Check out some of our favorite Remedywear™ clothing: 

Long Sleeve Shirt – ADULT Unisex

Long Sleeve Shirt for KIDS

Pants – ADULT Unisex

Long Pants for KIDS

To better treat the condition on your buttocks, we recommend wearing hypoallergenic underwear like these Remedywear Men’s Boxer Briefs or women’s latex-free panties like these waist briefs and bikini panties.  Women can also find relief with our stretchy and form-fitting hypoallergenic bras. Using only allergy safe dyes, they ensure lasting comfort without irritation.

To help remove the bacteria that colonize on your skin, your dermatologist may recommend taking a 5- or 10-minute bleach baths. You’d take this bath in your own bathtub at home. Simply add approximately 1/3 teaspoon of 2.2 percent household bleach for every 4 cups of water in your bath. Be sure to keep your head above water and rinse with warm water when you’re finished.  

Although a bleach bath may help clean bacteria from the skin, we suggest a colloidal oatmeal bath as a safer alternative.  Using simple but effective ingredients – including dead sea salt, vitamin C, and coconut milk powder – this natural soak provides regenerative and detoxifying benefits for sensitive skin.  Plus, the beta-glucans found in colloidal oatmeal will help diminish any visible redness.  

To help combat any recurring blisters or boils, try this ultra-hydrating Eczema Cream. Made with 100% all-natural ingredients, including aloe vera, nut oils, and organic plant butters, the cream is fast-absorbing and soothing. 

We mentioned the benefits of zinc oxide in clothing, but did you know that oral zinc can also help? It’s true! Zinc salts are a therapeutic approach.  In a past study, researchers observed a clinical response in all patients, with 8 complete remissions (CR) and 14 partial remissions (PR) with 90 mg of zinc gluconate per day as an oral supplement.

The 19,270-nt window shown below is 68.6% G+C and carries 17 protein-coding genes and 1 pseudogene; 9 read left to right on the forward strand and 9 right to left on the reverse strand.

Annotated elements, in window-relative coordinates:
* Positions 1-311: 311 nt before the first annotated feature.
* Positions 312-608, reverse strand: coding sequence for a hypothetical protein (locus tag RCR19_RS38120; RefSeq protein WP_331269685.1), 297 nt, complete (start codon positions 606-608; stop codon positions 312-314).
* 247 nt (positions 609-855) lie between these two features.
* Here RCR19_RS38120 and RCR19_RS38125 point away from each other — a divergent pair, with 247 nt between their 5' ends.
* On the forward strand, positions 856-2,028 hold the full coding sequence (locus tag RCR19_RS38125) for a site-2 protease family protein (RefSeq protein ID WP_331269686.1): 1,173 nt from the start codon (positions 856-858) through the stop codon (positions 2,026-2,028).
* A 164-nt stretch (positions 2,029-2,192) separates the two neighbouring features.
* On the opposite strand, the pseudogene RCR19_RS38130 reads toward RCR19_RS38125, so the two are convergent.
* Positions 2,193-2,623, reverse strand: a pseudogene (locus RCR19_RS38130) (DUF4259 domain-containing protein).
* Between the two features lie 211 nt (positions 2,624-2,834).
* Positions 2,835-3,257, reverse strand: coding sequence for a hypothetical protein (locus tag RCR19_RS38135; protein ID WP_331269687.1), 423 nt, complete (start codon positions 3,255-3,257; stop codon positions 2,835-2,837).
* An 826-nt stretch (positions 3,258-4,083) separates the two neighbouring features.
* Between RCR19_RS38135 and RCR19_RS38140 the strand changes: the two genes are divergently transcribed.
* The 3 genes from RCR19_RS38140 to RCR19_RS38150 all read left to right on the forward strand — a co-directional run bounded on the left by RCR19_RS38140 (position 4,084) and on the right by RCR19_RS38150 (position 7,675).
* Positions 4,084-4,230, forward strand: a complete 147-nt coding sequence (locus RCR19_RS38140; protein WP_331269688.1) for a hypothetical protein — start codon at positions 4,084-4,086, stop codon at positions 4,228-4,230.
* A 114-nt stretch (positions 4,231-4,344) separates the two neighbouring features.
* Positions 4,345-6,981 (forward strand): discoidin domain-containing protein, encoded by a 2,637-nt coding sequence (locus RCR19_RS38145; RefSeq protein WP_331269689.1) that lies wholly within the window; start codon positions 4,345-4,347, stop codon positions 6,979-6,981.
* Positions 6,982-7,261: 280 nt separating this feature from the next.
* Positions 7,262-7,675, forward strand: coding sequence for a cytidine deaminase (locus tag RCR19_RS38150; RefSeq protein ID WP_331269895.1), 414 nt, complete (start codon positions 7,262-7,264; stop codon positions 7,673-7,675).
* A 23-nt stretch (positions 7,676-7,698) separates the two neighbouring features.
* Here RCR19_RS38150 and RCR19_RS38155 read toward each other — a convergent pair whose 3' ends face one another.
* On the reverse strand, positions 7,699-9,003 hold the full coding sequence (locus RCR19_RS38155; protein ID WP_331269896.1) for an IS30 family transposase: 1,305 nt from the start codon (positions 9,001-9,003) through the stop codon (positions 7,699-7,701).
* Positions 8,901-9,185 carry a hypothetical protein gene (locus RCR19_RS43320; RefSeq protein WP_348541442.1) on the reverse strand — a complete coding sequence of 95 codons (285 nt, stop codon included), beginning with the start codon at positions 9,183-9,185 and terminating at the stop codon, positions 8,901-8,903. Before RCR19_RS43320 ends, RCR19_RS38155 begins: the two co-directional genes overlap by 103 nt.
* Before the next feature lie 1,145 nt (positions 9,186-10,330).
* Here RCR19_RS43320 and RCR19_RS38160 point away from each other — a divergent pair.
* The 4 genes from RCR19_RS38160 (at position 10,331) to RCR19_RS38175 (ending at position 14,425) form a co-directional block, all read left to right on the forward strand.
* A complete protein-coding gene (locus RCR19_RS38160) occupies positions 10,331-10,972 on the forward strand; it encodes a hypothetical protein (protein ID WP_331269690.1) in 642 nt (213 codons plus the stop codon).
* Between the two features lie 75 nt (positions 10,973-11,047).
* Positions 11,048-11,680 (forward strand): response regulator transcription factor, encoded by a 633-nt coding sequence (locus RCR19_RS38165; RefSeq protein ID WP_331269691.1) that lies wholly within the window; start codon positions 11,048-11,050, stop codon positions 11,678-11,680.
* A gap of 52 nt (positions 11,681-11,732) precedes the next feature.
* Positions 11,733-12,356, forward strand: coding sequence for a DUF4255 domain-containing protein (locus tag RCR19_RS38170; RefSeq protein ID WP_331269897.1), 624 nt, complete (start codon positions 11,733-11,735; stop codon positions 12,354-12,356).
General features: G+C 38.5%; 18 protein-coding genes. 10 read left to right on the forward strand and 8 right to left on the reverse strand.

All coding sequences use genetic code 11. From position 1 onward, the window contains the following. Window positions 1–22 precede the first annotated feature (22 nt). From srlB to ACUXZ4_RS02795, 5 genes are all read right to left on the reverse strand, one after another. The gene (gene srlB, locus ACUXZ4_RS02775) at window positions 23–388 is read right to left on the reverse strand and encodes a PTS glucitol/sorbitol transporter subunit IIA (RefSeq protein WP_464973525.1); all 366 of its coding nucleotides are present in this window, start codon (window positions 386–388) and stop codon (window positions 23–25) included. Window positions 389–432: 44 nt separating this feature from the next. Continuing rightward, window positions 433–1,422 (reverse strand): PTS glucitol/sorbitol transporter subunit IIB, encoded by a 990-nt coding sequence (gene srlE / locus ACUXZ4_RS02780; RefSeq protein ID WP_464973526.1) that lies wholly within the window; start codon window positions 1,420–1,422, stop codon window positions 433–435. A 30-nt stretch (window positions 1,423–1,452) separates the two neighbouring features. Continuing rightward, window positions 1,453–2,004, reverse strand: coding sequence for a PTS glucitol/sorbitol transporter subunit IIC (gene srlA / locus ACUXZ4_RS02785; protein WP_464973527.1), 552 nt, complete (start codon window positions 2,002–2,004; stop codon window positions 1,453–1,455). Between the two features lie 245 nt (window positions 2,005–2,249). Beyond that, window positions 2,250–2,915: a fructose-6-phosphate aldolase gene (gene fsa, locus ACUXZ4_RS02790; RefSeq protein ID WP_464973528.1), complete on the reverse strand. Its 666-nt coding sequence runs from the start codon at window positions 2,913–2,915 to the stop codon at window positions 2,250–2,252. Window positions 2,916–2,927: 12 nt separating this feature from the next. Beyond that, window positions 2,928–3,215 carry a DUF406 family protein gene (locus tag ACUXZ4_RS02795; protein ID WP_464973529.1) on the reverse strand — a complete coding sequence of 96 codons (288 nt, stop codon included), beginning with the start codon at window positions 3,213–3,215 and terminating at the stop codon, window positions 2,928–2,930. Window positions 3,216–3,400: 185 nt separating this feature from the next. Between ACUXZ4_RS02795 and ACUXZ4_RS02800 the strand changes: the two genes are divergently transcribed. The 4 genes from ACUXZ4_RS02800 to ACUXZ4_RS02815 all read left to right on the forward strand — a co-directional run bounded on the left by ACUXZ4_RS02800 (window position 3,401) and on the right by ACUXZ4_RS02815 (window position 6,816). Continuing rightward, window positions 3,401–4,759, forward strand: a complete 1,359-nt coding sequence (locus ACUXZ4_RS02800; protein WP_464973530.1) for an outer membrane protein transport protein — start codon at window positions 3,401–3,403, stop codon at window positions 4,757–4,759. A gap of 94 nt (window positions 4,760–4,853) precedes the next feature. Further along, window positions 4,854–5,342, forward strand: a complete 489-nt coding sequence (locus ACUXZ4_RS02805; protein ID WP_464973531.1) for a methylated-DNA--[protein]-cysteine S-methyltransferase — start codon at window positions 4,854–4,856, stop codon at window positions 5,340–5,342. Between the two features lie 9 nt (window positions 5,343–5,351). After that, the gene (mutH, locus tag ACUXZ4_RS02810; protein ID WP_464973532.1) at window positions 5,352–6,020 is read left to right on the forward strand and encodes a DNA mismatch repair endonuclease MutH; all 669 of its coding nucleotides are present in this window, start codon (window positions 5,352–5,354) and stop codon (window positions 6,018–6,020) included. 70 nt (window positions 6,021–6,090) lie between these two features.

Topical zinc has also been found to be helpful for treating acne and other skin infections.  While an acne wash or treatment will usually not clear the skin condition in full, it can prove helpful. 

In addition, you can make the following lifestyle changes:

  • Quit smoking
  • Lose weight (if you are overweight)
  • Avoid wearing fragrances or perfumes in affected areas

References: 

https://www.webmd.com/skin-problems-and-treatments/hidradenitis-suppurativa#1

https://www.healthline.com/health/hidradenitis-suppurativa

https://www.nhs.uk/conditions/hidradenitis-suppurativa/

https://www.ncbi.nlm.nih.gov/pubmed/17460404

Laura is a contributor and content developer for It’s An Itchy Little World. She is in no way a medical professional. Her comments, suggestions, and reflections are not intended to replace any medical advice. Always seek the help of a medical professional before undertaking any diet or lifestyle changes. Please see It’s An Itchy Little World’s disclaimer for information about affiliate links and more.